It’s a credit to the natural beauty of the place that it isn’t ruined by all of this. It’s certainly not the “authentic” India I was looking for, but I appreciated and enjoyed it nonetheless.


An overdose on Delhi (and it’s only been 2 days)

The journey from the airport was magical. And when I say magical, I mean it was magical how on a three-lane strip of road, five or even six cars would drive aside one another. And when I say drive aside one another, I mean dodge in and out of one another, fitting into spaces that didn’t even exist seconds before. All the while, the incessant and agitated beeping that slowly begins to lose all meaning. The beep could mean, “get out of the way old man on your bike,” “you can’t cross in front of me small child,” “I’m coming – get out of my way or I will knock your wing mirror off,” or the most common, ” I haven’t beeped in 5 seconds so I’d better beep again.”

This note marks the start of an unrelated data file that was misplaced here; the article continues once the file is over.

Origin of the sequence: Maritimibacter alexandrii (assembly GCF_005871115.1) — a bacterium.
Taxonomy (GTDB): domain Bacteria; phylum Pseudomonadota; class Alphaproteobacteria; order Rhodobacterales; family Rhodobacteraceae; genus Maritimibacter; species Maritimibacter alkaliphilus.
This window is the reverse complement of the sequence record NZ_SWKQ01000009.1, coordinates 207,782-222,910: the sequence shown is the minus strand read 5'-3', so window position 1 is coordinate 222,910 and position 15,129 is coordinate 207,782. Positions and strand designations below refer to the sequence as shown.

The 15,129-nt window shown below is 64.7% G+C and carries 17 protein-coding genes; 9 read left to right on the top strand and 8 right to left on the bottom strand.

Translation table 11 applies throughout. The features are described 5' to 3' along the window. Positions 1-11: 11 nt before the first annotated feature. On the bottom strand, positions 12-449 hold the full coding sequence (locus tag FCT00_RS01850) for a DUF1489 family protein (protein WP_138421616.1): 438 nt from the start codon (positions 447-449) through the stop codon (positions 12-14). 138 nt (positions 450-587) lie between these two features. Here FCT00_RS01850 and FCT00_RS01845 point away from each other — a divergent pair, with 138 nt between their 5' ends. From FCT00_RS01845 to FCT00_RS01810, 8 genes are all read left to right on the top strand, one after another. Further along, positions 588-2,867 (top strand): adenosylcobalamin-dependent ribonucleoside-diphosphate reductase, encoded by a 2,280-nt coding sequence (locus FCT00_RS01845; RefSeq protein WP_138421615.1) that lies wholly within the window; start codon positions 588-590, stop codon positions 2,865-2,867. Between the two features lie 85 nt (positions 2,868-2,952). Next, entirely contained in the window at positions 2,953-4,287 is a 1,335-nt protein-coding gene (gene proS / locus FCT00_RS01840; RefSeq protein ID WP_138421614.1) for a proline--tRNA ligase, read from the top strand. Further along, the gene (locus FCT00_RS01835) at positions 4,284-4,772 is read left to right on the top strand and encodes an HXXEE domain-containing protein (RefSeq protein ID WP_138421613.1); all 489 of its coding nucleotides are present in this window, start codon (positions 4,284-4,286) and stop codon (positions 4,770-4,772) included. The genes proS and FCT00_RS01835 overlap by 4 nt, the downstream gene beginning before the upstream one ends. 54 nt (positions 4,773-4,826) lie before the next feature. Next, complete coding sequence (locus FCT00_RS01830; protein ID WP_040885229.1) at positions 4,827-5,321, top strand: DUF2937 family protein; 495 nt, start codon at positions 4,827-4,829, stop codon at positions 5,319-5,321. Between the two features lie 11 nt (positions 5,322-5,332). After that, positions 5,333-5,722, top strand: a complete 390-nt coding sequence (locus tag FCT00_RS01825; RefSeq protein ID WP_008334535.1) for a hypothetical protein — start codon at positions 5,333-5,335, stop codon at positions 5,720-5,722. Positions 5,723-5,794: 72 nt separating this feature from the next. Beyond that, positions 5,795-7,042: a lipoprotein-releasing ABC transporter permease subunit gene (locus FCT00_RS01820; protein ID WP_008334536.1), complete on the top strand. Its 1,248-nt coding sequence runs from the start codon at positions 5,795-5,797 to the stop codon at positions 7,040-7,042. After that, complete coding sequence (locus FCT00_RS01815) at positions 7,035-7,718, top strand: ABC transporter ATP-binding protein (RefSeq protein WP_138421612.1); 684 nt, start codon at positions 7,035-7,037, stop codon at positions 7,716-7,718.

So aside from the road situation, chaos ensues on the pavements (or lack of) too. The main bazaar is a bustling street of the obligatory beeping tuk-tuks and roadside vendors selling anything from fruit to children’s underwear. You can barely walk a metre without being greeted and persuaded into shops, restaurants and again tuk-tuks offering to take you to God knows where. A man without complete resolution and a firm plan will quickly find himself lost in this crazy city.